An American father adopts an Asian daughter. He loves her just the way she is except for her eyes. They make her look sleepy. So he, a plastic surgeon himself, arranges for a blepharoplasty, minimal surgery that will make her eyes rounder. It’s just a small cosmetic procedure, but the results are stunning, and the father is happy. Now his daughter can be a part of her Caucasian family with eyes that approximate theirs.
Does the prospect of the well-meaning father shaping his daughter’s eyes (a true story) make you uncomfortable? If it does, what happens when I draw a comparison between “Asian eye surgery” and male circumcision? Do you protest, as some of my students did, that they’re not the same thing? If so, why is circumcision different. Is it, unlike eye rounding, medically necessary or beneficial? Is it different because a scalpel is applied to the penis and not the eyes? Is it unique because, unlike eye rounding, circumcision has roots in the Hebrew Bible as a covenant between Abraham and his god?
Circumcision is the most common surgery in America, but it raises important questions about the rights of children, parental control, and the duty of doctors to do no harm. For some, these questions are not abstract. Consider the Intactivist Movement, whose members believe, at the broadest level, that humans should be allowed to make their own decisions about their bodies. They envision a world in which no child, girl or boy, is mutilated in the name of “culture, religion, profit, or parental preference.” At Union Square in Manhattan this month, the side of an Intactivist truck displayed photographs of young men holding photographs of themselves as children, along with the words “Circumcision: I Did Not Consent.” The movement has momentum. Later this year, a feature-length documentary directed by Brendon Marotta called “American Circumcision” is due for release. Its purpose: “to start the national conversation our culture needs to have about circumcision.”
What’s the big deal, you might think. Shouldn’t Muslim and Jewish communities —and millions of American families — be allowed to shape their children as they please? Maybe you think circumcision is a vital cultural practice. Like clitoridectomy, it shows you are part of a group.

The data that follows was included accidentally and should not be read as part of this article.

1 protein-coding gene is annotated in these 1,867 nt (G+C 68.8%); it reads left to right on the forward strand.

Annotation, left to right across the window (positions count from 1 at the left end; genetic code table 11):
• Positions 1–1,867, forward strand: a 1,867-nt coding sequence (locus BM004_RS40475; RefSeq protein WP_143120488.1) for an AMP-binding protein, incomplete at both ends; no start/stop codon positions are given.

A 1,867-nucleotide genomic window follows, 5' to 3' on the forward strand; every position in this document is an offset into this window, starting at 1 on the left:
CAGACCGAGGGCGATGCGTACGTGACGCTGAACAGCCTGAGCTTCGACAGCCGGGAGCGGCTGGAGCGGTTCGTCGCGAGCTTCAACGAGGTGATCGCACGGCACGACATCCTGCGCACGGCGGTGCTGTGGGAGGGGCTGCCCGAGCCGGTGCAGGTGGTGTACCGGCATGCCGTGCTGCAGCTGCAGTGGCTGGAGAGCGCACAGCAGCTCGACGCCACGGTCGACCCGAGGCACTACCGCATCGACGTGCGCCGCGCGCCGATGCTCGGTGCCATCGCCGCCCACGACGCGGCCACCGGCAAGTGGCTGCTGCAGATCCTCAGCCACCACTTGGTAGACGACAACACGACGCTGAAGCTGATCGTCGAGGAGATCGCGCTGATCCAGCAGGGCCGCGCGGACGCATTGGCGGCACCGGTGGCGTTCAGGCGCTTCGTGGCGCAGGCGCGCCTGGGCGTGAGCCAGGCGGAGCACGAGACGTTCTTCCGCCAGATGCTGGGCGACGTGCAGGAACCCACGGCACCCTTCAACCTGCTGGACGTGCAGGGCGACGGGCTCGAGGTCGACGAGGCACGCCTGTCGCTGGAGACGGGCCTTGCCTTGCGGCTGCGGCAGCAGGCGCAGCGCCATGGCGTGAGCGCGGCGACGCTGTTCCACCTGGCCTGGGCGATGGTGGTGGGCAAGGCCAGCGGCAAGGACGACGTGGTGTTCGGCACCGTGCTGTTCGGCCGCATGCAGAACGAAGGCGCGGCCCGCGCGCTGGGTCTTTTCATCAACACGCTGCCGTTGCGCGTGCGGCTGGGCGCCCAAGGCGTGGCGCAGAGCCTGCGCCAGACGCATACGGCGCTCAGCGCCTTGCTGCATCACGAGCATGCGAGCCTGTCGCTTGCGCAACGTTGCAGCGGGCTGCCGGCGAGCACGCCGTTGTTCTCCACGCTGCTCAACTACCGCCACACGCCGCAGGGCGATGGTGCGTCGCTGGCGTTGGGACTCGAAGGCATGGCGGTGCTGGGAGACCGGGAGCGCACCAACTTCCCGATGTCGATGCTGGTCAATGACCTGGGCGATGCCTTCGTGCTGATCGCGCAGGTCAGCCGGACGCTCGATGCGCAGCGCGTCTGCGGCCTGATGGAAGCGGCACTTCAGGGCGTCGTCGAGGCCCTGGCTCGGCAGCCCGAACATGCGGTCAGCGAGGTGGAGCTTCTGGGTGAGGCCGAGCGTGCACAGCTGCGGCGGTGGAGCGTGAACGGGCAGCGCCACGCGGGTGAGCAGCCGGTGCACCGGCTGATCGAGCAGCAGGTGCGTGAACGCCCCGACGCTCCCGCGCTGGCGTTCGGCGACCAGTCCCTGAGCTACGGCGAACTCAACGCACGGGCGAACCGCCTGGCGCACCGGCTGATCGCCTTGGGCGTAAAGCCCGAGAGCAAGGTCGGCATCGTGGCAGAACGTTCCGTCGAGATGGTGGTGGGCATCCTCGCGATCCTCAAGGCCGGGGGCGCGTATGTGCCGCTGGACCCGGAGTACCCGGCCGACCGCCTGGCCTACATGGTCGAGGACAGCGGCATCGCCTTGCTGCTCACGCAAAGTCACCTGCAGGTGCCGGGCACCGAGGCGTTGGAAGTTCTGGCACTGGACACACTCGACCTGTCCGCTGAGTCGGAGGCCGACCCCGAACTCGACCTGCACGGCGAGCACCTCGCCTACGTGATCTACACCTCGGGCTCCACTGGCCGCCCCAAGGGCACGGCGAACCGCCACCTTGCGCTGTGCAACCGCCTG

The truth is, there is risk in circumcision and little benefit. No medical society in the world recommends the procedure as necessary. None of the data in its favor are conclusive, but the risks are very real. For centuries now, advocates have made claims for circumcision. For medieval Jewish philosopher Maimonides, circumcision damages the penis just enough to “counteract excessive lust.” In 1860, The Lancet, a medical journal, promoted it as a preventative to masturbation. Today, some say urinary tract infections are fewer in circumcised boys (who rarely have such infections), as is penile cancer (a rare condition). Brian Morris, archenemy of the prepuce, even claims a foreskin will predispose you to stroke and heart attack.
Circumcision is a social surgery that many American parents agree to. In the rest of the world, circumcised men are the minority. Most European parents don’t see the point of needlessly mutilating their boys’ erogenous tissue. Babies have died or contracted herpes or other infections. Not surprisingly, even American parents are increasingly deciding not to circumcise.
A defenseless infant cannot consent to a permanent alteration of his penis. We wouldn’t tattoo a baby, so why would we cut of a part of his body? Parents routinely expose their boys to the actual harm of surgery for cosmetic or cultural reasons — an unnecessary surgery that is covered in New York, at $500 to $1,000 dollars a slice, by Medicaid.
Physicians have a duty not to harm children. Parents have a duty to regard them, as law professor John A. Robertson’s put it, not as “owners of their children’s personhood,” but as “trustees of their children’s separate welfare.”
by Eric Trump, Valley Views Published 3:22 p.m. ET July 24, 2017
Eric Trump teaches bioethics at Vassar College and is writing a book on organ transplantation. Contact him at [email protected]edu